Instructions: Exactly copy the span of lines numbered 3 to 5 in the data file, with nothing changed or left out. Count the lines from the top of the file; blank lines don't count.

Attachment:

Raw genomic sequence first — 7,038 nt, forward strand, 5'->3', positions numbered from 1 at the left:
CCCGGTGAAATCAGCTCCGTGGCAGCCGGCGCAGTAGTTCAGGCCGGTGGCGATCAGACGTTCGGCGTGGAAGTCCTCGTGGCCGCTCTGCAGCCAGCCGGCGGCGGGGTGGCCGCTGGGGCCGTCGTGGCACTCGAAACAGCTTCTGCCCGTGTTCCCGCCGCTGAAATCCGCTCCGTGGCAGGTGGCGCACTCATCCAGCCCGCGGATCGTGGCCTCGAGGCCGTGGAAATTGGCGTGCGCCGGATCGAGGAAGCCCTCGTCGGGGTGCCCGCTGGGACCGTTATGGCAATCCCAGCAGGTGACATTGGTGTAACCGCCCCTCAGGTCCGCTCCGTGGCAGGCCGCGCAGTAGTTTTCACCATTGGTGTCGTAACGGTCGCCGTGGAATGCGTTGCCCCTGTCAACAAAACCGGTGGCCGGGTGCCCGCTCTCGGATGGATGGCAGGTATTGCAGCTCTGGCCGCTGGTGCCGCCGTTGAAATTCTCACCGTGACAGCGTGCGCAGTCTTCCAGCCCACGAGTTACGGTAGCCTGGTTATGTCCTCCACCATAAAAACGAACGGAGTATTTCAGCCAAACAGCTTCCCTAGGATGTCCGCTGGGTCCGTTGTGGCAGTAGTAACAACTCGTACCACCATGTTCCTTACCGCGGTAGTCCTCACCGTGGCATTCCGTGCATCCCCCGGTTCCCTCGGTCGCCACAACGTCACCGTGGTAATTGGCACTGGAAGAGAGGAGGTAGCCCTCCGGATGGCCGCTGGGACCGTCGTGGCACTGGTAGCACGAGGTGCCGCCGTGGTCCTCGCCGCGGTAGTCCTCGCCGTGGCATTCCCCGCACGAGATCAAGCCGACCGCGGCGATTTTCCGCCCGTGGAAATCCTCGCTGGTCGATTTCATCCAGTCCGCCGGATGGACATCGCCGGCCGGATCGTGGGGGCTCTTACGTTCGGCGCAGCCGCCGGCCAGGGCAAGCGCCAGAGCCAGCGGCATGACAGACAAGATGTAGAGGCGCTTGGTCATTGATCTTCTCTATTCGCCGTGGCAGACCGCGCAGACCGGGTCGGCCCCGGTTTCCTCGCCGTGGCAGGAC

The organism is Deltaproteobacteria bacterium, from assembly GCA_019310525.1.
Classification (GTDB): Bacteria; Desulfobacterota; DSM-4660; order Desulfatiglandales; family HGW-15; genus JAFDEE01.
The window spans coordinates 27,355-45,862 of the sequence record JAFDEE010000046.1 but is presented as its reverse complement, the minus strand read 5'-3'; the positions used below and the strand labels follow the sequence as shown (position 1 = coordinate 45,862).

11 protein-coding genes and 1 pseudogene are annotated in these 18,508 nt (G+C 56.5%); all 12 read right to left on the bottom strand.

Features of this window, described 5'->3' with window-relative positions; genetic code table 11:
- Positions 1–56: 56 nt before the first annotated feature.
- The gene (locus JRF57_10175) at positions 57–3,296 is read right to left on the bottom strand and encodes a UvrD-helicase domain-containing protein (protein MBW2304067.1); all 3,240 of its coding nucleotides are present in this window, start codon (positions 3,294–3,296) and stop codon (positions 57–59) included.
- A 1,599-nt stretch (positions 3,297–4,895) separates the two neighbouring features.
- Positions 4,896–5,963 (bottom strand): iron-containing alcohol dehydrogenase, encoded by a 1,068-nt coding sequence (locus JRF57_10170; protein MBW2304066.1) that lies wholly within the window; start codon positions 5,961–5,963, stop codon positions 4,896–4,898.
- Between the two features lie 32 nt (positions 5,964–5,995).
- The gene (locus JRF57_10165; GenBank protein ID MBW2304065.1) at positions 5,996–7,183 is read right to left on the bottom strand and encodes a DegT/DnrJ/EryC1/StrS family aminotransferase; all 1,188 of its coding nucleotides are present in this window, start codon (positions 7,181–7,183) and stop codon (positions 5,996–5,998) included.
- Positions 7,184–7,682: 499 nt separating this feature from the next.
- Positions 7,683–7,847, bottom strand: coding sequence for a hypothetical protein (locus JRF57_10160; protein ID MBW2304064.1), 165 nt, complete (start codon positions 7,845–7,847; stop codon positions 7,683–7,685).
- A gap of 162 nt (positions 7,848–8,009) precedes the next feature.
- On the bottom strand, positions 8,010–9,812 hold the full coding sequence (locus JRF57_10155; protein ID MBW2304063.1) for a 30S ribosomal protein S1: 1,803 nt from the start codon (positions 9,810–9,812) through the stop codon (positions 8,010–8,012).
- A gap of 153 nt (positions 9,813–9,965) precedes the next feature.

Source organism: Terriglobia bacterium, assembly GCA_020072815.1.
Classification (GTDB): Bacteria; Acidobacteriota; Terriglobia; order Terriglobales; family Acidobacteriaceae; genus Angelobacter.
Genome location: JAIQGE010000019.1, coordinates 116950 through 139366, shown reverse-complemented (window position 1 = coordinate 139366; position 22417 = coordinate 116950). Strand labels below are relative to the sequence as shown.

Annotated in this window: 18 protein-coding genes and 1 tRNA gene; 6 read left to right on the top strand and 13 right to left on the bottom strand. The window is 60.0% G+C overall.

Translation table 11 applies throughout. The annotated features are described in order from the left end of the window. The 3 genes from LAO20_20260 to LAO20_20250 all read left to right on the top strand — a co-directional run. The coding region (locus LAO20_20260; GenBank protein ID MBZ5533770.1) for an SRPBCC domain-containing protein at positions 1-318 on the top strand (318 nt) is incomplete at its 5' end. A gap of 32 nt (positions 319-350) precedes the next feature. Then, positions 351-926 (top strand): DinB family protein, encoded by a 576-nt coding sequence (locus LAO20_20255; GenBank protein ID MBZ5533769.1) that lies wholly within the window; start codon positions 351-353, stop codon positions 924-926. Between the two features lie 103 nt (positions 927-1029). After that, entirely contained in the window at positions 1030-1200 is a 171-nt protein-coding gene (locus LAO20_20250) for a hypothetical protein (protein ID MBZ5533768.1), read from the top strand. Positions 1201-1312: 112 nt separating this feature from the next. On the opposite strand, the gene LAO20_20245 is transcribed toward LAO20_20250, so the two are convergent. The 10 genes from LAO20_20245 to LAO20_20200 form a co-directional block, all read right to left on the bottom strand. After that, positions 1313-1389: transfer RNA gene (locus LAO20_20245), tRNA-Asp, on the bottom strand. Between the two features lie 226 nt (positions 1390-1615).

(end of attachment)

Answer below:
The organism is Deltaproteobacteria bacterium, from assembly GCA_019310525.1.
Classification (GTDB): Bacteria; Desulfobacterota; DSM-4660; order Desulfatiglandales; family HGW-15; genus JAFDEE01.
The window spans coordinates 27,355-45,862 of the sequence record JAFDEE010000046.1 but is presented as its reverse complement, the minus strand read 5'-3'; the positions used below and the strand labels follow the sequence as shown (position 1 = coordinate 45,862).